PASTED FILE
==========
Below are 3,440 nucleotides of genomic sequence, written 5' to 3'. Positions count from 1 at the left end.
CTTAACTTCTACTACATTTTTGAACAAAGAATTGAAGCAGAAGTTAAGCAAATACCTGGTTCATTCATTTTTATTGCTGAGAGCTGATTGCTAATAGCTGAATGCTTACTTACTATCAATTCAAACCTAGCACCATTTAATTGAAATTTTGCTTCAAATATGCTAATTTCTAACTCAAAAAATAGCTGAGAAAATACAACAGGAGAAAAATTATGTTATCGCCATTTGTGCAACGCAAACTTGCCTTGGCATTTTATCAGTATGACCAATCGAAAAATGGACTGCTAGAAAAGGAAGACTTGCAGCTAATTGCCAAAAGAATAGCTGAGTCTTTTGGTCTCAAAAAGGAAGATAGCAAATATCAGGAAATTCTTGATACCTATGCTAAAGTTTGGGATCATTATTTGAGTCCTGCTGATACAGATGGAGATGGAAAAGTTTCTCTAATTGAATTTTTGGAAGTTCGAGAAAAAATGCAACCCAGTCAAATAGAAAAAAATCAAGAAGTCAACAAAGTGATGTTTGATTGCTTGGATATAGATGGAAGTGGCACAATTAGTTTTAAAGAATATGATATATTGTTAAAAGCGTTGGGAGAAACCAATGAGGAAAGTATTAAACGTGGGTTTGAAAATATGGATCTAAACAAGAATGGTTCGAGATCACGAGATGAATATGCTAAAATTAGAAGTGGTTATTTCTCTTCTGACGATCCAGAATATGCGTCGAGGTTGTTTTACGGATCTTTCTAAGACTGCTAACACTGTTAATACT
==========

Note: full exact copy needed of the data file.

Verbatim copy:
Below are 3,440 nucleotides of genomic sequence, written 5' to 3'. Positions count from 1 at the left end.
CTTAACTTCTACTACATTTTTGAACAAAGAATTGAAGCAGAAGTTAAGCAAATACCTGGTTCATTCATTTTTATTGCTGAGAGCTGATTGCTAATAGCTGAATGCTTACTTACTATCAATTCAAACCTAGCACCATTTAATTGAAATTTTGCTTCAAATATGCTAATTTCTAACTCAAAAAATAGCTGAGAAAATACAACAGGAGAAAAATTATGTTATCGCCATTTGTGCAACGCAAACTTGCCTTGGCATTTTATCAGTATGACCAATCGAAAAATGGACTGCTAGAAAAGGAAGACTTGCAGCTAATTGCCAAAAGAATAGCTGAGTCTTTTGGTCTCAAAAAGGAAGATAGCAAATATCAGGAAATTCTTGATACCTATGCTAAAGTTTGGGATCATTATTTGAGTCCTGCTGATACAGATGGAGATGGAAAAGTTTCTCTAATTGAATTTTTGGAAGTTCGAGAAAAAATGCAACCCAGTCAAATAGAAAAAAATCAAGAAGTCAACAAAGTGATGTTTGATTGCTTGGATATAGATGGAAGTGGCACAATTAGTTTTAAAGAATATGATATATTGTTAAAAGCGTTGGGAGAAACCAATGAGGAAAGTATTAAACGTGGGTTTGAAAATATGGATCTAAACAAGAATGGTTCGAGATCACGAGATGAATATGCTAAAATTAGAAGTGGTTATTTCTCTTCTGACGATCCAGAATATGCGTCGAGGTTGTTTTACGGATCTTTCTAAGACTGCTAACACTGTTAATACT